Polytechnics annual fee hike


Oh how so timely.

Poly fees to rise by $50 a year

Lin Yanqin
[email protected]

ALL five polytechnics in Singapore will be raising tuition fees by $50 for the academic year of 2006.

The fee hike, which brings annual tuition fees to $2,100, follows an increase of $100 last year.

We want more of your money please. Oh wait, you have no choice. Bwahaha. It’ll be another $100 next year.

Rising costs, such as manpower costs, was the reason given by the Ministry of Education (MOE) in a joint announcement by the polytechnics yesterday.

For example, according to the annual reports, Ngee Ann Polytechnic’s expenditure on salaries and allowances went up by nearly $4 million.

And Ngee Ann’s spending money on senior lecturers who couldn’t even get the formula of the volume of a cone correct?

“Formula of volume of cone? You should know, this is common sense.”

Then he proceeded to give me the formula for the volume of a sphere. How I wish I was half as smart as him.

At Nanyang Polytechnic, the same costs went up by about $6 million.

“New technology, new facilities, these are all continuous efforts on the part of the polys and MOE towards providing better education,” said Republic Polytechnic principal and CEO Professor Low Teck Seng, speaking on behalf of all five polytechnics.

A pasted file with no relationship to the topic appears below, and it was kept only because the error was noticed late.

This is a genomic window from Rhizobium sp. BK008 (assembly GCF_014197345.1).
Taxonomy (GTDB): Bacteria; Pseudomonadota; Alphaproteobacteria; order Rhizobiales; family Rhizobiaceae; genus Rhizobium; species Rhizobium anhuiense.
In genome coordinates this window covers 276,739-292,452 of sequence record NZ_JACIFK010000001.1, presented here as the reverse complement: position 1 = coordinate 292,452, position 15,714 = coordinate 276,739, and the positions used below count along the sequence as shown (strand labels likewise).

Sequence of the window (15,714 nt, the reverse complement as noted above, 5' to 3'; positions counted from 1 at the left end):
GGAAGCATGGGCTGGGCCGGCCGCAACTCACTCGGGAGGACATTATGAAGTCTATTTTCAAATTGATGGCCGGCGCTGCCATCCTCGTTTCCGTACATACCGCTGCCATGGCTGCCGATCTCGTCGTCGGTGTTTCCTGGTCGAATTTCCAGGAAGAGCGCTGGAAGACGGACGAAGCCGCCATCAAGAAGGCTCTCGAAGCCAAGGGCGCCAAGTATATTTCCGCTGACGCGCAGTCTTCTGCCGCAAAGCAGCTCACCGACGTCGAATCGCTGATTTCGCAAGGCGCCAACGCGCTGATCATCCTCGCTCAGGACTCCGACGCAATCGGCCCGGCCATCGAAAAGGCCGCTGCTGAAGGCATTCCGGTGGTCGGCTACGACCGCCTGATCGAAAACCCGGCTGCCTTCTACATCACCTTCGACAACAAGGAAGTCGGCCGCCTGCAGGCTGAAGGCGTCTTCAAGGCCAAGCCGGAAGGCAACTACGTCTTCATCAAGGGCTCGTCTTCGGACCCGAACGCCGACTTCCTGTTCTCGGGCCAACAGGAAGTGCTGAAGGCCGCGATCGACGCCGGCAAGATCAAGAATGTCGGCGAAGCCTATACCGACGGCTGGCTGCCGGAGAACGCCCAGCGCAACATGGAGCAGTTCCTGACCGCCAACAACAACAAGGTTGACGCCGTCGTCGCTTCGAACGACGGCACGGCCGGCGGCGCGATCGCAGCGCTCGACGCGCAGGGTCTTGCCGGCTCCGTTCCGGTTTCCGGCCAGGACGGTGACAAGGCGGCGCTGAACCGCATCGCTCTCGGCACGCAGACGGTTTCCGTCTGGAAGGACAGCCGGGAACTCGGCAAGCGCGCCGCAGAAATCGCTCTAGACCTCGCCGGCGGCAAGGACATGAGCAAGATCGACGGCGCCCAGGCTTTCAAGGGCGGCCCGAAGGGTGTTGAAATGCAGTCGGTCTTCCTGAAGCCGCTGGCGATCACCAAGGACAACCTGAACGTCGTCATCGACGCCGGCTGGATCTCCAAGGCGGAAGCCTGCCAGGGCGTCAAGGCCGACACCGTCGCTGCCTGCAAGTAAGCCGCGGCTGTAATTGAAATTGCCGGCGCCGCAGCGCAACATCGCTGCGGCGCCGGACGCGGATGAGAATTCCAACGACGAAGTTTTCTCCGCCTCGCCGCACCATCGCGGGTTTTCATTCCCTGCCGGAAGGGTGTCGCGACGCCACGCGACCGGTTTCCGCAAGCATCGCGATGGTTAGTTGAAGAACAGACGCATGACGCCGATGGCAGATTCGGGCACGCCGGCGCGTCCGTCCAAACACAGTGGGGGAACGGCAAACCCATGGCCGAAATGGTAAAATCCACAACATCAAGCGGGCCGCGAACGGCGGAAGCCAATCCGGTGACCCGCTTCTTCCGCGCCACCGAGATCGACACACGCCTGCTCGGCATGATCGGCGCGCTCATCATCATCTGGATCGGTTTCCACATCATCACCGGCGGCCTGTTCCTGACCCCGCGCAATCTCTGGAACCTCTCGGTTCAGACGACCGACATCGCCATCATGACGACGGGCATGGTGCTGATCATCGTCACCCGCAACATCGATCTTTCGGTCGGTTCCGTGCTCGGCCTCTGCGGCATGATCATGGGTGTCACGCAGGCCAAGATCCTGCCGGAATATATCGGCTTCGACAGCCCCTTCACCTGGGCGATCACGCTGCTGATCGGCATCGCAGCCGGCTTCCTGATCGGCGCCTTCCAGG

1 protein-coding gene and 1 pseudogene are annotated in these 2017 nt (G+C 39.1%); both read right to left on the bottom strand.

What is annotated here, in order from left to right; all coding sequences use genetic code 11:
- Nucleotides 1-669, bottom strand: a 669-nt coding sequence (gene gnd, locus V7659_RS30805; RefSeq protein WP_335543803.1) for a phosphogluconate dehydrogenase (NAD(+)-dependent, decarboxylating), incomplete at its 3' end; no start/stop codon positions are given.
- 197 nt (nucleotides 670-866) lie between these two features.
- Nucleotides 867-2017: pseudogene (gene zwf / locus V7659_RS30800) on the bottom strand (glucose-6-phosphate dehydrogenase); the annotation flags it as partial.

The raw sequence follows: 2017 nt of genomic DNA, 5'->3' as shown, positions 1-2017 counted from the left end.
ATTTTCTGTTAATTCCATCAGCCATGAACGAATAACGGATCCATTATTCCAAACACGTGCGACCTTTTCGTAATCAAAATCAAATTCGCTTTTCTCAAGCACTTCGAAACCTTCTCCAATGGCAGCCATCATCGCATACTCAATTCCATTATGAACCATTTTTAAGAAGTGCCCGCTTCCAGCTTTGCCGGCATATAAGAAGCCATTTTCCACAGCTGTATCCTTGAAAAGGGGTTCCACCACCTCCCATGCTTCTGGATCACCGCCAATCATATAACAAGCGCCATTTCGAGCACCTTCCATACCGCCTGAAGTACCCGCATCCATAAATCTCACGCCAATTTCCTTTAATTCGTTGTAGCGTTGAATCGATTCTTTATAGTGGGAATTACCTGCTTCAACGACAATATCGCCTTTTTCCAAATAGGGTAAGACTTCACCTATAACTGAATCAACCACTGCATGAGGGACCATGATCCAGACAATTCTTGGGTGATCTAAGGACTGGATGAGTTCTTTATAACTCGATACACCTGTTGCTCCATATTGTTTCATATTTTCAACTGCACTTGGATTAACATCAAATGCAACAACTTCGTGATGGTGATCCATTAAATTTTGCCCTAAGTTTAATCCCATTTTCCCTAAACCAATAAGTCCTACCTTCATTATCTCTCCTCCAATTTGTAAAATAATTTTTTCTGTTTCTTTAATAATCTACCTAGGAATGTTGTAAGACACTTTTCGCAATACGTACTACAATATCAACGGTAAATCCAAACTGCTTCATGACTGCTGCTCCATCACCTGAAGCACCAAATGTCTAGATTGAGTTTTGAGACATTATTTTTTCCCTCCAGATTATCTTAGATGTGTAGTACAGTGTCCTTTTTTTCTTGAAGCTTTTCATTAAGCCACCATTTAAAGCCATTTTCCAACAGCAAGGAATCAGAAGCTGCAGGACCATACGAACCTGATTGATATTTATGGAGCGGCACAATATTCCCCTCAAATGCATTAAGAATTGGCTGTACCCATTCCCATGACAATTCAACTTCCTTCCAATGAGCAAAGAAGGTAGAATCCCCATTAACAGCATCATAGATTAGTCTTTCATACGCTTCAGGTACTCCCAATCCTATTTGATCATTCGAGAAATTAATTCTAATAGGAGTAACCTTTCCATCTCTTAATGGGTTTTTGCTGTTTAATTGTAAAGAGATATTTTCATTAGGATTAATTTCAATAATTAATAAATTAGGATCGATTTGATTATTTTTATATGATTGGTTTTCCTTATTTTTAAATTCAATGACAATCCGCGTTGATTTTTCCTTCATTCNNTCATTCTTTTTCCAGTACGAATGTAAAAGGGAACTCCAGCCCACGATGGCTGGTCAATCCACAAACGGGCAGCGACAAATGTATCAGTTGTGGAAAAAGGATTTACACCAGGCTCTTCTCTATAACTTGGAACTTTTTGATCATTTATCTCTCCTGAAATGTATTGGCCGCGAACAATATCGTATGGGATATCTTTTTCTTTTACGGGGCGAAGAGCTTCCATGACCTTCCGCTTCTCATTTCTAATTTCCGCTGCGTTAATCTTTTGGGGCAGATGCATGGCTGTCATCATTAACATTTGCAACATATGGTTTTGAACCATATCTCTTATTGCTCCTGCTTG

The increase is being effected now rather than earlier because of the improved economy.

“There were no increases from 2002 to 2004, when the economy was not doing so well,” he said, adding that there are currently no plans to increase fees any further.

Of course, die die also must increase. Even our dear president got a pay rise of $114,900. The one man who does all the most important things in Singapore.

Prof Low emphasised that there were a variety of schemes to help financially needy students, should they have trouble with the increased fees.

More information about such schemes is available at the various schools’ websites.

Prof Low added that about two-thirds of all local polytechnic students currently receive some form of financial assistance through schemes like the CPF Education Scheme and Tuition Fee Loan Scheme and other study loans.

This includes some 10 to 20 per cent of polytechnic students who need financial aid in the form of bursaries and various self-help schemes to meet the annual tuition fees, according to a news report in August last year.

But Ngee Ann Polytechnic student Goh Peizhen shrugged off the latest increase.

“It’s only a bit when you compare it to the full sum of fees we have to pay,” she said.

I wonder who pays for Peizhen’s school fees?

Happy Chinese New Year indeed.